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aussievintage

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About aussievintage

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  1. Bare the end of any multistrand wire, twist it, then wrap around the ground screw in a clockwise direction, one turn is sufficient, and tighten the ground screw.
  2. Yeah, but those without an interest just spew the same old lines we've all heard before. The only chance of deciding what the real truth is, is to listen to what everyone is saying, and just be aware of their interests. There may be more than a grain of truth in what Huawei is saying.
  3. So if your car breaks down because you didn't put more water or oil in it when it was needed, you blame the car?
  4. I have been involved with many large RAID installations. It is a rock solid trusted technology. It works. Well you should have been replacing them as they died, then you would have had no problems.
  5. Some small NAS platforms are very underpowered. Not even enough for a LAMP server.
  6. The only advantage I see, for using a PC, is it will probably have more grunt and be able to run server software like a database server and media/streaming servers. Downsides are the much larger power consumption, and the lack of a nice rack for the drives. Some old PCs will not hold 4 drives, and if they do, will run hot. Definitely use linux if you want a reliable server - not Windows. Haven't really researched it, but most 'NAS operating systems' would be linux, based I expect. Or if you are experienced enough with linux, build your own.
  7. Yes, so have I. Layer the ply and MDF and use different thicknesses of both the ply layers and the MDF layers. Pick the piece of ply with interesting grain and features for the top layer and you have a superb plinth that won't break the bank.
  8. ... and I was going to suggest staying with triodes to start learning about valves. So, this is a better choice than 6J1 based stuff.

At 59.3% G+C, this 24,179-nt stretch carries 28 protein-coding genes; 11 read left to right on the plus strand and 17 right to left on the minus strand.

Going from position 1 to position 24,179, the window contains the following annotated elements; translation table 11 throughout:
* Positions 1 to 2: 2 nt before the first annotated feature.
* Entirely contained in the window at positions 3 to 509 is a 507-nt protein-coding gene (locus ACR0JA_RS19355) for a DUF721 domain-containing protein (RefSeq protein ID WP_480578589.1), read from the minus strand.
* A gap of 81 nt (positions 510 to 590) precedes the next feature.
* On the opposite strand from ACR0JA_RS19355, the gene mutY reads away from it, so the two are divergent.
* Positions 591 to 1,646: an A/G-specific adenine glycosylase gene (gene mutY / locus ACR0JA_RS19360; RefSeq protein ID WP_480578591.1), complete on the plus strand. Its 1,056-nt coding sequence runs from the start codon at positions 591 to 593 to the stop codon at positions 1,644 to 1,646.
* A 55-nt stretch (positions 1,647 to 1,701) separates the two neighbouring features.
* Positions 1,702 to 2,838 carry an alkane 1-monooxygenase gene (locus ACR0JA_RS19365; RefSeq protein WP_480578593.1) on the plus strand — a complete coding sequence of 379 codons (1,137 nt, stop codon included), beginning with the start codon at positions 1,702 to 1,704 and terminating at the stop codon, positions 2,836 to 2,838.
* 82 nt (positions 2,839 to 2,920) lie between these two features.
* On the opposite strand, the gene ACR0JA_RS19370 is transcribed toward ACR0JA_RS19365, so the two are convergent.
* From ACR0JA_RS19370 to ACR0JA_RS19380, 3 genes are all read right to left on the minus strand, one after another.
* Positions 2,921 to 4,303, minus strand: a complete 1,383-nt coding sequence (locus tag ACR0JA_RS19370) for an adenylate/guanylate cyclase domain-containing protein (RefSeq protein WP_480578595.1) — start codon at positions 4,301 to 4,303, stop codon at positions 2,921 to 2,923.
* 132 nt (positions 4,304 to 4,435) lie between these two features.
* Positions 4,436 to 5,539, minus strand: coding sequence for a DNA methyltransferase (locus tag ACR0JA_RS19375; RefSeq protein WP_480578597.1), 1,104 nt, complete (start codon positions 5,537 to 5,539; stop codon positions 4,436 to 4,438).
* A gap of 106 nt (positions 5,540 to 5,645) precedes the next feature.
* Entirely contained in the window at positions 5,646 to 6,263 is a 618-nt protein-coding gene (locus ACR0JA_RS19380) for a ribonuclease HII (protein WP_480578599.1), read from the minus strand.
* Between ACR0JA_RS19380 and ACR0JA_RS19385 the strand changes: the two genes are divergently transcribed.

9. Neither am I. Forcompletely suspended tables, I have removed the springs and bolted them to a heavy plinth with excellent results - my Garrard 4HF for example. For a suspended sub-chassis, maybe constricting the main chassis will help, maybe not. I have the subchassis and platter from an AR XA/B table that I started to experiment with. One of those rainy day projects that I have half finished.
  10. Yeah, I acknowledged that in my first reply. I was not saying I thought it needed a massive plinth, as I said, it depended on what the OP wanted. Life is full on uncertainties. It is more about understanding the properties of the materials available and what use you want to make of them.
  11. You need a range of layers of different thicknesses and densities. Many ways to skin a cat as they say.
  12. Depends what type of plinth. If it's just to make a sprung turntable look good, anything that looks good I suppose, will do. If you want a massive plinth to absorb sound and vibrations, I prefer a layered approach. Some of those layers can be cheap wood, even MDF. Sometimes you can find nice piece of ply with a great looking feature side, and just use that as the top layer.
  13. You misunderstand. I meant only that equipment can sound very different when demoed in a completely different room and acoustics.
  14. Probably best not to get too deep in Jazz. Take Five is a good choice. Maybe something like Peter Gunn Theme or James Bond. Best to use stuff most will know as it will impress them more when it sounds good.
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